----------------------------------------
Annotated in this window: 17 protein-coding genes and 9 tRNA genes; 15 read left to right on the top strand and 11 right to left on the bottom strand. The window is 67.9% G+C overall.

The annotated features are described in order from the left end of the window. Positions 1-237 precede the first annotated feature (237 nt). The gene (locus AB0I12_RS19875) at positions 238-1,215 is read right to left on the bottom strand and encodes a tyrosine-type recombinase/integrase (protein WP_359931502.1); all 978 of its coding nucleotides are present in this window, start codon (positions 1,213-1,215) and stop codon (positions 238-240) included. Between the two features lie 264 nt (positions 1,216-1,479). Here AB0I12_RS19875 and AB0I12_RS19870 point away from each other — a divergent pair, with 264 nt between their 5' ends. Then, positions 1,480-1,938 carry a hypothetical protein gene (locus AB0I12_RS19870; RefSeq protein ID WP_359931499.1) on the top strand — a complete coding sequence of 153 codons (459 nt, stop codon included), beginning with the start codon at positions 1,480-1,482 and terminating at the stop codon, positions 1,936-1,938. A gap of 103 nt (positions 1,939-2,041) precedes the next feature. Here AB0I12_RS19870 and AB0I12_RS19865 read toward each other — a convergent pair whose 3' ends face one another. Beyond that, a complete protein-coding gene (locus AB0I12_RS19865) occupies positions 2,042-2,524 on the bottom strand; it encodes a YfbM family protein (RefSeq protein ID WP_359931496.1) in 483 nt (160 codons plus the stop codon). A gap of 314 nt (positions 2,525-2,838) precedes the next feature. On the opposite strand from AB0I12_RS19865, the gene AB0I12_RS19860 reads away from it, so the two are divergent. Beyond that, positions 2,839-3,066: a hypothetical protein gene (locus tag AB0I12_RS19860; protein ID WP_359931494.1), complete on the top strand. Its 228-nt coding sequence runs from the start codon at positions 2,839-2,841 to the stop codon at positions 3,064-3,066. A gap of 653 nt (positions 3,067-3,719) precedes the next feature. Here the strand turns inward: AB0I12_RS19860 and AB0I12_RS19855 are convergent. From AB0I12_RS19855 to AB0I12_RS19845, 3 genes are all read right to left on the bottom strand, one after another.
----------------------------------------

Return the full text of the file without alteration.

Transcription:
Annotated in this window: 17 protein-coding genes and 9 tRNA genes; 15 read left to right on the top strand and 11 right to left on the bottom strand. The window is 67.9% G+C overall.

The annotated features are described in order from the left end of the window. Positions 1-237 precede the first annotated feature (237 nt). The gene (locus AB0I12_RS19875) at positions 238-1,215 is read right to left on the bottom strand and encodes a tyrosine-type recombinase/integrase (protein WP_359931502.1); all 978 of its coding nucleotides are present in this window, start codon (positions 1,213-1,215) and stop codon (positions 238-240) included. Between the two features lie 264 nt (positions 1,216-1,479). Here AB0I12_RS19875 and AB0I12_RS19870 point away from each other — a divergent pair, with 264 nt between their 5' ends. Then, positions 1,480-1,938 carry a hypothetical protein gene (locus AB0I12_RS19870; RefSeq protein ID WP_359931499.1) on the top strand — a complete coding sequence of 153 codons (459 nt, stop codon included), beginning with the start codon at positions 1,480-1,482 and terminating at the stop codon, positions 1,936-1,938. A gap of 103 nt (positions 1,939-2,041) precedes the next feature. Here AB0I12_RS19870 and AB0I12_RS19865 read toward each other — a convergent pair whose 3' ends face one another. Beyond that, a complete protein-coding gene (locus AB0I12_RS19865) occupies positions 2,042-2,524 on the bottom strand; it encodes a YfbM family protein (RefSeq protein ID WP_359931496.1) in 483 nt (160 codons plus the stop codon). A gap of 314 nt (positions 2,525-2,838) precedes the next feature. On the opposite strand from AB0I12_RS19865, the gene AB0I12_RS19860 reads away from it, so the two are divergent. Beyond that, positions 2,839-3,066: a hypothetical protein gene (locus tag AB0I12_RS19860; protein ID WP_359931494.1), complete on the top strand. Its 228-nt coding sequence runs from the start codon at positions 2,839-2,841 to the stop codon at positions 3,064-3,066. A gap of 653 nt (positions 3,067-3,719) precedes the next feature. Here the strand turns inward: AB0I12_RS19860 and AB0I12_RS19855 are convergent. From AB0I12_RS19855 to AB0I12_RS19845, 3 genes are all read right to left on the bottom strand, one after another.